I took a drive today
Time to emancipate
  . . . .
I seem to look away
Wounds in the mirror waved
It wasn't my surface most defiled
Head at your feet, fool to your crown
Fist on my plate, swallowed it down
Enmity gaged, united by fear
Tried to endure what I could not forgive
Saw things, so much clearer
Once you, were in my... rearviewmirror...
The music gives you a frame of reference. The further you drive, the more you understand. By the time you get to wherever you are going, the enlightenment of the music combined with the elixir of the open road and the wind in your face has calmed you down; composed you. Everything is going to be okay. How many times has it happened to you?  

But then there are Those Times. The perfect moments of serendipity where road and song join into one. Those Times could never be planned or created. Cameron Crowe painted this picture for us perfectly. Think the "Tiny Dancer" scene in Almost Famous - music and asphalt combined to form enlightenment. I had my own such moment in the late summer of 1994. My dear friend Zackary and I had gotten off of our senior cruise and set out for summer school in Athens not a week later. Taking my cue from a "Top ____ Albums of all Time!" list in Entertainment Weekly, one of the first things I did in Athens was pick up a super special collector edition copy of the Rolling Stones' "Exile on Main Street" album on my first trip to Wuxtry Records. (Much, much more on this in future editions).  It was an exceedingly hard time in my young life for many reasons. Times were just bad. I finished summer school and drove my sister Beth's '91 Accord down to Panama City to meet my family for a beach trip. I was emotionally banged up and my head was not in the trip (or anything else). One night way after dark, I had to get away. I took the Accord out by myself. Turning left out of the resort onto highway 30, I rolled down all the windows, and soaked up the steamy haze of an August night on the Florida panhandle. I rode in silence for awhile. Somewhere out near Laguna Beach, the traffic starts to thin, the road starts to open up, and you can actually see the ocean. I gained speed and the tires started humming to the road, barely audible over the roar of the wind. The moon was low in the cloudless sky. Metallic sprinkles of light reflected off of the rippled black glass surface of the ocean to my left. The garish lights of the resorts in town put a glow in the sky behind me. It was one of those times in your young life when walking around strength seems hard to summon and your soul feels threadbare. The Accord had one of those old Pioneer six disc changers mounted in the trunk, and I had no idea what whoever drove the car last had been listening to as I stabbed the volume/power knob and turned it up. A whirling, dreamlike flutter reached out of the speakers and grabbed me followed by the straight shot of a drunken singer's voice:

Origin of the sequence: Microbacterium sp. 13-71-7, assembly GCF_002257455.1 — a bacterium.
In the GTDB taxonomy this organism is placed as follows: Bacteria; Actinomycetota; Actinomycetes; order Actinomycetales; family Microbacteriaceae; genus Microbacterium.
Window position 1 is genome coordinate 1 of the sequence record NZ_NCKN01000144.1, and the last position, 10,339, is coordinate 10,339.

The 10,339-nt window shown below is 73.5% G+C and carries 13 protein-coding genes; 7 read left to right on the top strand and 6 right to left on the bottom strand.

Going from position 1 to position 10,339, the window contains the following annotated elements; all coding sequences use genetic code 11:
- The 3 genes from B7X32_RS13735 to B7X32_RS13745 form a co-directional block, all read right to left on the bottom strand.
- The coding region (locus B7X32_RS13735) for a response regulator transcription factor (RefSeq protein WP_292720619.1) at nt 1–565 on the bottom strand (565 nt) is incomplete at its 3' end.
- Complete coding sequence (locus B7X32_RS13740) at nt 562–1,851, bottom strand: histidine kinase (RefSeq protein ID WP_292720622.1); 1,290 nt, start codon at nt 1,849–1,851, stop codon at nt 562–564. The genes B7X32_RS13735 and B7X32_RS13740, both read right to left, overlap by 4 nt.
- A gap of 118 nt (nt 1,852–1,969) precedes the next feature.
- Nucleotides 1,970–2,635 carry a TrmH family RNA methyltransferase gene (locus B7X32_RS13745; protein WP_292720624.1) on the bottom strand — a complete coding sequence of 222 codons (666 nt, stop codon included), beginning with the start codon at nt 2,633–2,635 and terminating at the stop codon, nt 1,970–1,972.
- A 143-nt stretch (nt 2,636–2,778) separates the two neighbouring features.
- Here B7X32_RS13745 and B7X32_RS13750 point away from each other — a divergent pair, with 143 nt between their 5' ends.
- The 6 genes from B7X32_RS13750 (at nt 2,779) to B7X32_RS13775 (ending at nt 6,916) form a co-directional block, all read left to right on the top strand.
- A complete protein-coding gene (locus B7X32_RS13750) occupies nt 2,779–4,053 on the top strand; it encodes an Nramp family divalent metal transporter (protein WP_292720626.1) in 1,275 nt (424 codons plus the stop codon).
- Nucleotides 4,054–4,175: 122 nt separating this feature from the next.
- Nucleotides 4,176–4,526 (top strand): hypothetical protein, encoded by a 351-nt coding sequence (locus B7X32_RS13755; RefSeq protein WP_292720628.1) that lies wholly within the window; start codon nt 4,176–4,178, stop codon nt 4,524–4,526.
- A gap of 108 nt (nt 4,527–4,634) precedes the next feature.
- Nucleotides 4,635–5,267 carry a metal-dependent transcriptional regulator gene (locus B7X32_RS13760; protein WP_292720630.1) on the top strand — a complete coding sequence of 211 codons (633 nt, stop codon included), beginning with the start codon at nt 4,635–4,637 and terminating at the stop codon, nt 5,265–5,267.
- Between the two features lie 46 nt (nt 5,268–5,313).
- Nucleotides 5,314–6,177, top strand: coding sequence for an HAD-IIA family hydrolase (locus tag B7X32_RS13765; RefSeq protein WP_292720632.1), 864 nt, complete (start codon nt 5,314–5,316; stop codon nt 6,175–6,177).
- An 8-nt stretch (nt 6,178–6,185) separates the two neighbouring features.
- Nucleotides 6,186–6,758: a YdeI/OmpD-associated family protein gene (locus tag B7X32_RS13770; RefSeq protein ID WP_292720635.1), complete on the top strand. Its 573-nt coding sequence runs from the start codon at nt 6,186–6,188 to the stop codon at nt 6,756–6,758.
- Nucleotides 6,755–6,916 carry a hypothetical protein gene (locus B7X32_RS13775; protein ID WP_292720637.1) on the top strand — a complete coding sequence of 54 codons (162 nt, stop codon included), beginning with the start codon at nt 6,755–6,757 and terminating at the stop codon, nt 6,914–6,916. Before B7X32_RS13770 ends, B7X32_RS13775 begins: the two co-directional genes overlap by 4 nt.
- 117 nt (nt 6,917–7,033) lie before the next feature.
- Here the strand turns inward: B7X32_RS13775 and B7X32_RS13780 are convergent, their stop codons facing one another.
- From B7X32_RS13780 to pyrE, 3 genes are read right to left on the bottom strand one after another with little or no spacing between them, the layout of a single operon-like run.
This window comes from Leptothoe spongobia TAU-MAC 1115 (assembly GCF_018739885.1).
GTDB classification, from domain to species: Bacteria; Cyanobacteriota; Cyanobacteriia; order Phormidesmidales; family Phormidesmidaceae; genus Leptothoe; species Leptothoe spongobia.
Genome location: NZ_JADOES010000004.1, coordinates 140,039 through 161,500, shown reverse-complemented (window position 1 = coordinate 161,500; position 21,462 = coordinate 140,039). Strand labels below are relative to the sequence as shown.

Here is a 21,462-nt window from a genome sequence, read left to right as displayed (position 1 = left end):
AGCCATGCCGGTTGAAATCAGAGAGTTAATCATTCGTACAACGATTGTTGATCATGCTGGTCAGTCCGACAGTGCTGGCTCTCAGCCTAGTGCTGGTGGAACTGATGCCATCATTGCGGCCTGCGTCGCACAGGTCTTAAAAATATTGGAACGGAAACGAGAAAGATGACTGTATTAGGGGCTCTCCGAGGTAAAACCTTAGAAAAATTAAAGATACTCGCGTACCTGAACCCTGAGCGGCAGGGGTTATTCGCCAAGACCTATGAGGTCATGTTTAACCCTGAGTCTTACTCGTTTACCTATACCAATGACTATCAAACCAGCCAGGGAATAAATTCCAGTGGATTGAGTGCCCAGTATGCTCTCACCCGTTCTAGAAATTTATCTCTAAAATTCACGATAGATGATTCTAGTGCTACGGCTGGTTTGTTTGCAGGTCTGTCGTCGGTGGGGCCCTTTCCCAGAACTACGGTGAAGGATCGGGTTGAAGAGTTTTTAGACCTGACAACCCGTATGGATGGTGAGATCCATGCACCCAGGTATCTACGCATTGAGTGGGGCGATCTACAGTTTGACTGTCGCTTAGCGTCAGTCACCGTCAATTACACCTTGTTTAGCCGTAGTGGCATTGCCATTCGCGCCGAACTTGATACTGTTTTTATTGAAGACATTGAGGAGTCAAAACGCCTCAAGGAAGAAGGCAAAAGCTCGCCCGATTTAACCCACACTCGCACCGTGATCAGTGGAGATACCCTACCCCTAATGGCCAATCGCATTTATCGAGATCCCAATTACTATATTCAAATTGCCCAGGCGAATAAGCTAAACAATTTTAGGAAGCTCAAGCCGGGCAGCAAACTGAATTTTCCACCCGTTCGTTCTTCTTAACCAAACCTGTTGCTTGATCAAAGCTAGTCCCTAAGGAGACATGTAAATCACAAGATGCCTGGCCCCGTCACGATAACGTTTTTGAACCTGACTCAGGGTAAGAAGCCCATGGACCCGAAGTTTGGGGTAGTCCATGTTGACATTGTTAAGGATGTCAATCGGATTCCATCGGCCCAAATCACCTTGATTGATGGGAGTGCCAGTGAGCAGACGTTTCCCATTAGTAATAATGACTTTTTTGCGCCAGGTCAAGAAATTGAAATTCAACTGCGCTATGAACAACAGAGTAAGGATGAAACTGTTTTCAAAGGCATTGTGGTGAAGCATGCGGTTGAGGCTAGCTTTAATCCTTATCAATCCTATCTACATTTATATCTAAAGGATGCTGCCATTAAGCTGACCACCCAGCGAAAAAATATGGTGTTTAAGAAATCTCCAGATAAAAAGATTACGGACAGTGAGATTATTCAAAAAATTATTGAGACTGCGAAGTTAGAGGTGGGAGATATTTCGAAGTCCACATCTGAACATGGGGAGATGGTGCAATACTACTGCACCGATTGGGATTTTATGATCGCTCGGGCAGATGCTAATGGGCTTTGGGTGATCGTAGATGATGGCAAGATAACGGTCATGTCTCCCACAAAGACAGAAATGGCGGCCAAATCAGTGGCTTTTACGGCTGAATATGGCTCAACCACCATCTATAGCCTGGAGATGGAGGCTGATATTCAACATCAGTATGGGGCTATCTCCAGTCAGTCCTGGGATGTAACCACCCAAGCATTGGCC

Saw you stretched out in Room Ten O Nine
With a smile on your face and a tear right in your eye.
Oh, couldn't see to get a line on you, my sweet honey love.
Berber jew'lry jangling down the street,
Making bloodshot eyes at ev'ry woman that you meet.
Could not seem to get a high on you, my sweet honey love. 
May the good Lord shine a light on you,
Make every song (you sing) your favorite tune.
May the good Lord shine a light on you,
Warm like the evening sun. 
For that unforgettable moment in time, everything was okay. The music and the road converged into one. "Warm, like the evening sun."